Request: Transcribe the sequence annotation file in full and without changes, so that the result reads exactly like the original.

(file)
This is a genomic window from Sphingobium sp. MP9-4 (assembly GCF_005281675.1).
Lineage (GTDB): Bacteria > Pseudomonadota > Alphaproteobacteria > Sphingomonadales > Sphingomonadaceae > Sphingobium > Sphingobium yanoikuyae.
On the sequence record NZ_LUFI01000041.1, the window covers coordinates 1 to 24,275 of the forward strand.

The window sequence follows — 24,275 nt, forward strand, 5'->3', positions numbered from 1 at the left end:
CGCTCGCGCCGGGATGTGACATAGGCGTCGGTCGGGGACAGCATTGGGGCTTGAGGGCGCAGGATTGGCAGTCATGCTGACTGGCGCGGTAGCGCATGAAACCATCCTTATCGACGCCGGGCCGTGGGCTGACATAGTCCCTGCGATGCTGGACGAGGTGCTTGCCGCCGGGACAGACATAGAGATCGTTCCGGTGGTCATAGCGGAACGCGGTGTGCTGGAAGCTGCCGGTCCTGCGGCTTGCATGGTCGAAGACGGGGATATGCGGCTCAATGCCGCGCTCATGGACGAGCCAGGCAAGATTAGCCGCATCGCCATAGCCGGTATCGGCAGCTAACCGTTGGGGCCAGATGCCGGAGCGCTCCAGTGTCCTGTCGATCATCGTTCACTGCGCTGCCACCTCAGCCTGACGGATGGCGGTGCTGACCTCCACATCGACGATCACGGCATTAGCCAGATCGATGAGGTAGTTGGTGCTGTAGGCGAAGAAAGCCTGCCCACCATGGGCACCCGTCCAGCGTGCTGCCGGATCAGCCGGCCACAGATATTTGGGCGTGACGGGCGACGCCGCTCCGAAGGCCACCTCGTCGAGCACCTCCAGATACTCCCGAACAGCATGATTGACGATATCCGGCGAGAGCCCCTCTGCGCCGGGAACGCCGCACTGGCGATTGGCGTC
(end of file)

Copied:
This is a genomic window from Sphingobium sp. MP9-4 (assembly GCF_005281675.1).
Lineage (GTDB): Bacteria > Pseudomonadota > Alphaproteobacteria > Sphingomonadales > Sphingomonadaceae > Sphingobium > Sphingobium yanoikuyae.
On the sequence record NZ_LUFI01000041.1, the window covers coordinates 1 to 24,275 of the forward strand.

The window sequence follows — 24,275 nt, forward strand, 5'->3', positions numbered from 1 at the left end:
CGCTCGCGCCGGGATGTGACATAGGCGTCGGTCGGGGACAGCATTGGGGCTTGAGGGCGCAGGATTGGCAGTCATGCTGACTGGCGCGGTAGCGCATGAAACCATCCTTATCGACGCCGGGCCGTGGGCTGACATAGTCCCTGCGATGCTGGACGAGGTGCTTGCCGCCGGGACAGACATAGAGATCGTTCCGGTGGTCATAGCGGAACGCGGTGTGCTGGAAGCTGCCGGTCCTGCGGCTTGCATGGTCGAAGACGGGGATATGCGGCTCAATGCCGCGCTCATGGACGAGCCAGGCAAGATTAGCCGCATCGCCATAGCCGGTATCGGCAGCTAACCGTTGGGGCCAGATGCCGGAGCGCTCCAGTGTCCTGTCGATCATCGTTCACTGCGCTGCCACCTCAGCCTGACGGATGGCGGTGCTGACCTCCACATCGACGATCACGGCATTAGCCAGATCGATGAGGTAGTTGGTGCTGTAGGCGAAGAAAGCCTGCCCACCATGGGCACCCGTCCAGCGTGCTGCCGGATCAGCCGGCCACAGATATTTGGGCGTGACGGGCGACGCCGCTCCGAAGGCCACCTCGTCGAGCACCTCCAGATACTCCCGAACAGCATGATTGACGATATCCGGCGAGAGCCCCTCTGCGCCGGGAACGCCGCACTGGCGATTGGCGTC